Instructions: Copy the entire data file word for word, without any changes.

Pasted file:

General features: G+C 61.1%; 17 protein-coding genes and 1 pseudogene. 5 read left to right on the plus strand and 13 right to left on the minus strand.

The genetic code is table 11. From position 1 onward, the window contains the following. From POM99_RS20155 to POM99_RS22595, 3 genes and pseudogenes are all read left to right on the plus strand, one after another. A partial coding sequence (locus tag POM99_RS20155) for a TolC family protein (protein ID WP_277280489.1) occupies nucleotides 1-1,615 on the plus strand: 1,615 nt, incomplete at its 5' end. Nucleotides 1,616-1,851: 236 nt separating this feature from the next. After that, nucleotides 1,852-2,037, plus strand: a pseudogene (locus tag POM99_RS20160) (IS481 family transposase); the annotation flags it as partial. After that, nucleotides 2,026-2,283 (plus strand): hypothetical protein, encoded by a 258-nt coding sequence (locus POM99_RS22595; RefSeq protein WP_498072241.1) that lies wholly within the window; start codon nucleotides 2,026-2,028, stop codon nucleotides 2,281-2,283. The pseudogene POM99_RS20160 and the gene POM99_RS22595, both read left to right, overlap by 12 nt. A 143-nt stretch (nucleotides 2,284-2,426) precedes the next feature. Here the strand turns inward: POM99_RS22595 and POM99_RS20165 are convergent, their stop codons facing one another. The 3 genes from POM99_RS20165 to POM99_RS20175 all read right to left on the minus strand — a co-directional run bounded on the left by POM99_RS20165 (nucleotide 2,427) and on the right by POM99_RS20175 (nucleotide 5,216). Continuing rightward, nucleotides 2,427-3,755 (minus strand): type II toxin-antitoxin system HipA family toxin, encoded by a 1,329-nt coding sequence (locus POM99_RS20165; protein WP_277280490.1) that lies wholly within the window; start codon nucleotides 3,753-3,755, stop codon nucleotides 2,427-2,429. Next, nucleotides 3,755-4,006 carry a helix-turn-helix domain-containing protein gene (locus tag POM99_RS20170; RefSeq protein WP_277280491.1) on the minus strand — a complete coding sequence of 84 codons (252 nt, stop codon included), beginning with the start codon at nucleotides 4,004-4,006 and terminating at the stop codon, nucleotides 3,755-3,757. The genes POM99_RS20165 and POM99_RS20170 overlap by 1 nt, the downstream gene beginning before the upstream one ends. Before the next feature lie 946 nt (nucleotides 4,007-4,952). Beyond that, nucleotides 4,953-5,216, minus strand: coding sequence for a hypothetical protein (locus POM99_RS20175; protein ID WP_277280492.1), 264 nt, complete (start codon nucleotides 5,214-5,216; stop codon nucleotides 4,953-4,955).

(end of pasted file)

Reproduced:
General features: G+C 61.1%; 17 protein-coding genes and 1 pseudogene. 5 read left to right on the plus strand and 13 right to left on the minus strand.

The genetic code is table 11. From position 1 onward, the window contains the following. From POM99_RS20155 to POM99_RS22595, 3 genes and pseudogenes are all read left to right on the plus strand, one after another. A partial coding sequence (locus tag POM99_RS20155) for a TolC family protein (protein ID WP_277280489.1) occupies nucleotides 1-1,615 on the plus strand: 1,615 nt, incomplete at its 5' end. Nucleotides 1,616-1,851: 236 nt separating this feature from the next. After that, nucleotides 1,852-2,037, plus strand: a pseudogene (locus tag POM99_RS20160) (IS481 family transposase); the annotation flags it as partial. After that, nucleotides 2,026-2,283 (plus strand): hypothetical protein, encoded by a 258-nt coding sequence (locus POM99_RS22595; RefSeq protein WP_498072241.1) that lies wholly within the window; start codon nucleotides 2,026-2,028, stop codon nucleotides 2,281-2,283. The pseudogene POM99_RS20160 and the gene POM99_RS22595, both read left to right, overlap by 12 nt. A 143-nt stretch (nucleotides 2,284-2,426) precedes the next feature. Here the strand turns inward: POM99_RS22595 and POM99_RS20165 are convergent, their stop codons facing one another. The 3 genes from POM99_RS20165 to POM99_RS20175 all read right to left on the minus strand — a co-directional run bounded on the left by POM99_RS20165 (nucleotide 2,427) and on the right by POM99_RS20175 (nucleotide 5,216). Continuing rightward, nucleotides 2,427-3,755 (minus strand): type II toxin-antitoxin system HipA family toxin, encoded by a 1,329-nt coding sequence (locus POM99_RS20165; protein WP_277280490.1) that lies wholly within the window; start codon nucleotides 3,753-3,755, stop codon nucleotides 2,427-2,429. Next, nucleotides 3,755-4,006 carry a helix-turn-helix domain-containing protein gene (locus tag POM99_RS20170; RefSeq protein WP_277280491.1) on the minus strand — a complete coding sequence of 84 codons (252 nt, stop codon included), beginning with the start codon at nucleotides 4,004-4,006 and terminating at the stop codon, nucleotides 3,755-3,757. The genes POM99_RS20165 and POM99_RS20170 overlap by 1 nt, the downstream gene beginning before the upstream one ends. Before the next feature lie 946 nt (nucleotides 4,007-4,952). Beyond that, nucleotides 4,953-5,216, minus strand: coding sequence for a hypothetical protein (locus POM99_RS20175; protein ID WP_277280492.1), 264 nt, complete (start codon nucleotides 5,214-5,216; stop codon nucleotides 4,953-4,955).